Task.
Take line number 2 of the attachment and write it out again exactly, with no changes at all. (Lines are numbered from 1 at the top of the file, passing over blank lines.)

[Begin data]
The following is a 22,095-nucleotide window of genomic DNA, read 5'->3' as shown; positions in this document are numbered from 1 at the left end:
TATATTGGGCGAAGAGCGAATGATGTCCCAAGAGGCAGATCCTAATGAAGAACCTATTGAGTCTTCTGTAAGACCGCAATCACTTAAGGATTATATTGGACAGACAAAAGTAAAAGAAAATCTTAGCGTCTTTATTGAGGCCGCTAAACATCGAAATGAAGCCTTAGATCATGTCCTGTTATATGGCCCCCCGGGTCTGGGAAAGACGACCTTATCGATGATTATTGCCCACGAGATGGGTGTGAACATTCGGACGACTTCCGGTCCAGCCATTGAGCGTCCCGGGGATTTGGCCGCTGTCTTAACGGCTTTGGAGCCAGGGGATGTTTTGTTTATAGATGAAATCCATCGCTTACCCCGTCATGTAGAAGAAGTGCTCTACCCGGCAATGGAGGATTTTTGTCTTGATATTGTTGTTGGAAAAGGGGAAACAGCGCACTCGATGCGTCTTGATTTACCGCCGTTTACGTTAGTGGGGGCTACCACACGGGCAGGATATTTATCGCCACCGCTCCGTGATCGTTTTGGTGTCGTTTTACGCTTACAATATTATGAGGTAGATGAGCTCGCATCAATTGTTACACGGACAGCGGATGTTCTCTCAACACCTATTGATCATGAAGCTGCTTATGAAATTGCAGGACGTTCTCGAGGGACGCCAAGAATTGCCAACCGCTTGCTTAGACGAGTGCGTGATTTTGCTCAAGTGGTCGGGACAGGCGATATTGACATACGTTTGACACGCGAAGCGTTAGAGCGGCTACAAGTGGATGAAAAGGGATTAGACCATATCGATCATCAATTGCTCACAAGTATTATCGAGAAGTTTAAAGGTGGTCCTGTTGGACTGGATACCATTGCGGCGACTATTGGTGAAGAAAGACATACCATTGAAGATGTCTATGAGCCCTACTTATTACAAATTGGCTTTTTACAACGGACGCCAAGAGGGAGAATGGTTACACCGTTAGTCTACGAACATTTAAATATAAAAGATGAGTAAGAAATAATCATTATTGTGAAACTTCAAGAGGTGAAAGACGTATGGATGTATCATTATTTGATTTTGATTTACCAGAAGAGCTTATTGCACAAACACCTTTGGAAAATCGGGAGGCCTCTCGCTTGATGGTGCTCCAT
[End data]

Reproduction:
TATATTGGGCGAAGAGCGAATGATGTCCCAAGAGGCAGATCCTAATGAAGAACCTATTGAGTCTTCTGTAAGACCGCAATCACTTAAGGATTATATTGGACAGACAAAAGTAAAAGAAAATCTTAGCGTCTTTATTGAGGCCGCTAAACATCGAAATGAAGCCTTAGATCATGTCCTGTTATATGGCCCCCCGGGTCTGGGAAAGACGACCTTATCGATGATTATTGCCCACGAGATGGGTGTGAACATTCGGACGACTTCCGGTCCAGCCATTGAGCGTCCCGGGGATTTGGCCGCTGTCTTAACGGCTTTGGAGCCAGGGGATGTTTTGTTTATAGATGAAATCCATCGCTTACCCCGTCATGTAGAAGAAGTGCTCTACCCGGCAATGGAGGATTTTTGTCTTGATATTGTTGTTGGAAAAGGGGAAACAGCGCACTCGATGCGTCTTGATTTACCGCCGTTTACGTTAGTGGGGGCTACCACACGGGCAGGATATTTATCGCCACCGCTCCGTGATCGTTTTGGTGTCGTTTTACGCTTACAATATTATGAGGTAGATGAGCTCGCATCAATTGTTACACGGACAGCGGATGTTCTCTCAACACCTATTGATCATGAAGCTGCTTATGAAATTGCAGGACGTTCTCGAGGGACGCCAAGAATTGCCAACCGCTTGCTTAGACGAGTGCGTGATTTTGCTCAAGTGGTCGGGACAGGCGATATTGACATACGTTTGACACGCGAAGCGTTAGAGCGGCTACAAGTGGATGAAAAGGGATTAGACCATATCGATCATCAATTGCTCACAAGTATTATCGAGAAGTTTAAAGGTGGTCCTGTTGGACTGGATACCATTGCGGCGACTATTGGTGAAGAAAGACATACCATTGAAGATGTCTATGAGCCCTACTTATTACAAATTGGCTTTTTACAACGGACGCCAAGAGGGAGAATGGTTACACCGTTAGTCTACGAACATTTAAATATAAAAGATGAGTAAGAAATAATCATTATTGTGAAACTTCAAGAGGTGAAAGACGTATGGATGTATCATTATTTGATTTTGATTTACCAGAAGAGCTTATTGCACAAACACCTTTGGAAAATCGGGAGGCCTCTCGCTTGATGGTGCTCCAT